Looking for information about Blotnia #galicia


Dave Strausfeld <davestra@...>
 

Hello fellow travelers,

I'm having some difficulty in finding information about a place in
Galicia called Blotnia (alternatively, Blotnya or Bolotnya or Bolotnia).

It's at 49 degrees 33 minutes N, 24 degrees 41 minutes E, according
to the JewishGen Gazetteer.

Blotnia is not listed in Gesher Galicia's town directory. It was
apparently a place with a very small Jewish population. It's still on the
map today, just a little to the northwest of Narayev, Ukraine. I would
be grateful for suggestions as to how I might be able to find some
basic information about it, such as its population, industries, history,
and so forth.

D Strausfeld
Durham, NC, USA


Pamela Weisberger
 

David Mark Strausfeld writes:

"I'm having some difficulty in finding information about a place in
Galicia called Blotnia (alternatively, Blotnya or Bolotnya or
Bolotnia).

"Blotnia is not listed in Gesher Galicia's town directory. It was
apparently a place with a very small Jewish population. It's still on the
map today, just a little to the northwest of Narayev, Ukraine. I would
be grateful for suggestions as to how I might be able to find some
basic information about it, such as its population, industries, history,
and so forth."

Although we don't have every Galician town in Gesher Galicia's
directory yet, it was part of the Przemyslany administrative district and
that's where the Jews worshipped. If you want to find out more about
the town, I suggest you consider starting a "Galician Archival Records
Project" for the town. Our projects are "town centric" and even though
the vital records might have been registered in a different locale, the
cadastral community records (property/landowner records, the
Franciscan census, a listing of damage during WWI by family, and
cadastral maps) all would be categorized under the town name in
various archives in Poland and Ukraine and could yield a great
deal of information in these "alternative records." In the project we
first do inventories of what records exist, then start digitizing or
indexing records. To read more about how to start a project, which
requires start-up funding, go to our informational page:

http://www.geshergalicia.org/projects/garp/

You could also find the Geographical Dictionary of the Kingdom of
Poland's entry describing the town and have it translated into English.
(There are some English translations, done by different Polish
genealogical groups, but not for the majority of towns yet.) You can
read more about the dictionary here:
http://www.pgsa.org/Towns/slownik_eng.php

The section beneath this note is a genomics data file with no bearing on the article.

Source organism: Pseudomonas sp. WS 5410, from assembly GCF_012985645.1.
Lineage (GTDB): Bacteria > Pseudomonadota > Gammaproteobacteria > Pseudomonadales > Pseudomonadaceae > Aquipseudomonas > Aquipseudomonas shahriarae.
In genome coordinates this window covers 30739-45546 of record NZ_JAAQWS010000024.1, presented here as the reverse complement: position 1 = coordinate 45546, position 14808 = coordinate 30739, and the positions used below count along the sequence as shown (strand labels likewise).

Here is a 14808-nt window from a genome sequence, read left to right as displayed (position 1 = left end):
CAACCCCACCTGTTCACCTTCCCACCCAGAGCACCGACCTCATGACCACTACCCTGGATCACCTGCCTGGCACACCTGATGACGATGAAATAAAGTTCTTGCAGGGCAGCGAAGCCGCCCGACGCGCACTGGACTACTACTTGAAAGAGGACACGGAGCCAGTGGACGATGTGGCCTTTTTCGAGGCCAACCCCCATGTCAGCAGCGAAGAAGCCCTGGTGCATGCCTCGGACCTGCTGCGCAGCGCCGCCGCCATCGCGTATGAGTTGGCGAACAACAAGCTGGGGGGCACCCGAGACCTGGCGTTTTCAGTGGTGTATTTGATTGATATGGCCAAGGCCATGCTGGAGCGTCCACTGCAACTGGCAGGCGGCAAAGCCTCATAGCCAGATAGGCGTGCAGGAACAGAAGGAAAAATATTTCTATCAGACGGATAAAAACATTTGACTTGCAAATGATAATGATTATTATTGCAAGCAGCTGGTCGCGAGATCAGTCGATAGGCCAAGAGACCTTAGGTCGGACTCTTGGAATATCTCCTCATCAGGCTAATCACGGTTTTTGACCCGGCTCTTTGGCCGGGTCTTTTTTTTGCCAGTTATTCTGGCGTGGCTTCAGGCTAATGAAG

You can find it online here:

The University of Warsaw:
http://www.mimuw.edu.pl/polszczyzna/SGKPi/SGKPinfose2.html#x3

The Digital Library of Malopolska
http://mbc.malopolska.pl/dlibra/publication?id=113&from=plannedpubssearch&dirids=1&tab=3

A how-to PDF file is here:
http://www.polishroots.org/LinkClick.aspx?fileticket=pcfmobrIo2Y%3D&tabid=61

You will need a special plug in to view it or... the LDS microfilm with
the town's entry is 920957.

Gesher Galicia welcomes new projects for even the tiniest of Galician
towns... and we've had great success getting information for these
places.

Good luck!

Pamela Weisberger
Gesher Galicia
pweisberger@gmail.com


Alexander Sharon
 

David Mark Strausfeld wrote:

I'm having some difficulty in finding information about a place in
Galicia called Blotnia (alternatively, Blotnya or Bolotnya or Bolotnia).

It's at 49 degrees 33 minutes N, 24 degrees 41 minutes E, according
to the JewishGen Gazetteer.

Blotnia is not listed in Gesher Galicia's town directory. It was
apparently a place with a very small Jewish population. It's still on
the map today, just a little to the northwest of Narayev, Ukraine. I
would be grateful for suggestions as to how I might be able to find
some basic information about it, such as its population, industries,
history, and so forth.

------------------------------------

Dave,

In the Kingdom of Poland Geographical Dictionary (circa 1870)
Blotnia is described as a village in Przemyslany district, located 2.5
[Austrian] miles SW >from Przemyslany on the government owned
Przemyslany-Brzezany road. The village population during this time
was 1,071 which included 1,005 Greek Catholics (Ruthenians), 59
Roman Catholics (Poles) and 7 Jews. The village is identified as a
Greek Catholic parish since there was a GC church, but Roman
Catholics have been worshiping in a nearest RC parish in Firlejow.
The village had one educational facility known as "szkola etatowa",
an elementary school under control of the (Galician) National School
Council. Jewish records have been located mostly within Przemyslany
and Narajow (this is where Strassfelds records are found), some have
been also located within Brzezany.

The village was owned by the Lwow municipality, and this was most
probably the reason that the local school was founded and
supported by the National Council. This a bit unusual ownership of
the village was bestowed by the last of the Gosiewski family
members, once mighty Lithuanian magnates.

Blotnia was the name of the short (about 8 miles long) stream that
originated near Blotnia village in a hill by the same name, a left
contributory to a larger stream Gnila Lipa.

During WWI, exactly 100 years ago, there were heavy battles around
Blotnia and nearby Janczyn between the imperial forces of
Austro-Hungary and Russia.

During 1921 first Poland National census, Blotnia village population
was 1,436 which included 1,253 Greek Catholics, 15 Roman
Catholics and 35 Jews.

Best

Alexander Sharon
Calgary, AB